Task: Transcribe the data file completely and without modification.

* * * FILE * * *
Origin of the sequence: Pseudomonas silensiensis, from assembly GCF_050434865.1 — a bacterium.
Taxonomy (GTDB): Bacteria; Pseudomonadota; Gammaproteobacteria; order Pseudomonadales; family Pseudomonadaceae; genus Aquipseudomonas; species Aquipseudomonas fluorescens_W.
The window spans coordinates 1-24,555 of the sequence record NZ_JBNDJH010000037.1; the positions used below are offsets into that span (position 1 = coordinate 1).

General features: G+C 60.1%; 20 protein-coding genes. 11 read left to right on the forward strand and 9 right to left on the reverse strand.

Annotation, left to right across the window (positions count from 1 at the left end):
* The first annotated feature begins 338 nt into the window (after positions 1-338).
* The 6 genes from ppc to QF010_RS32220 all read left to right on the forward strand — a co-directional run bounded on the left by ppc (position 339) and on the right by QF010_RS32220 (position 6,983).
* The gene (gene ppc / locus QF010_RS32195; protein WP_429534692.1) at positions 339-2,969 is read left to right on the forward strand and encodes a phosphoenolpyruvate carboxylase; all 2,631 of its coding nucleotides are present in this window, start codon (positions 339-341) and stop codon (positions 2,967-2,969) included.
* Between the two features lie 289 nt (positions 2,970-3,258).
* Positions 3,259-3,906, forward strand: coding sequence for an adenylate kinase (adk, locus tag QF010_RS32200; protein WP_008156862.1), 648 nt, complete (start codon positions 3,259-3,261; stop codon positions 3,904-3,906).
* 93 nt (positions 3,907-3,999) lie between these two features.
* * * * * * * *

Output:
Origin of the sequence: Pseudomonas silensiensis, from assembly GCF_050434865.1 — a bacterium.
Taxonomy (GTDB): Bacteria; Pseudomonadota; Gammaproteobacteria; order Pseudomonadales; family Pseudomonadaceae; genus Aquipseudomonas; species Aquipseudomonas fluorescens_W.
The window spans coordinates 1-24,555 of the sequence record NZ_JBNDJH010000037.1; the positions used below are offsets into that span (position 1 = coordinate 1).

General features: G+C 60.1%; 20 protein-coding genes. 11 read left to right on the forward strand and 9 right to left on the reverse strand.

Annotation, left to right across the window (positions count from 1 at the left end):
* The first annotated feature begins 338 nt into the window (after positions 1-338).
* The 6 genes from ppc to QF010_RS32220 all read left to right on the forward strand — a co-directional run bounded on the left by ppc (position 339) and on the right by QF010_RS32220 (position 6,983).
* The gene (gene ppc / locus QF010_RS32195; protein WP_429534692.1) at positions 339-2,969 is read left to right on the forward strand and encodes a phosphoenolpyruvate carboxylase; all 2,631 of its coding nucleotides are present in this window, start codon (positions 339-341) and stop codon (positions 2,967-2,969) included.
* Between the two features lie 289 nt (positions 2,970-3,258).
* Positions 3,259-3,906, forward strand: coding sequence for an adenylate kinase (adk, locus tag QF010_RS32200; protein WP_008156862.1), 648 nt, complete (start codon positions 3,259-3,261; stop codon positions 3,904-3,906).
* 93 nt (positions 3,907-3,999) lie between these two features.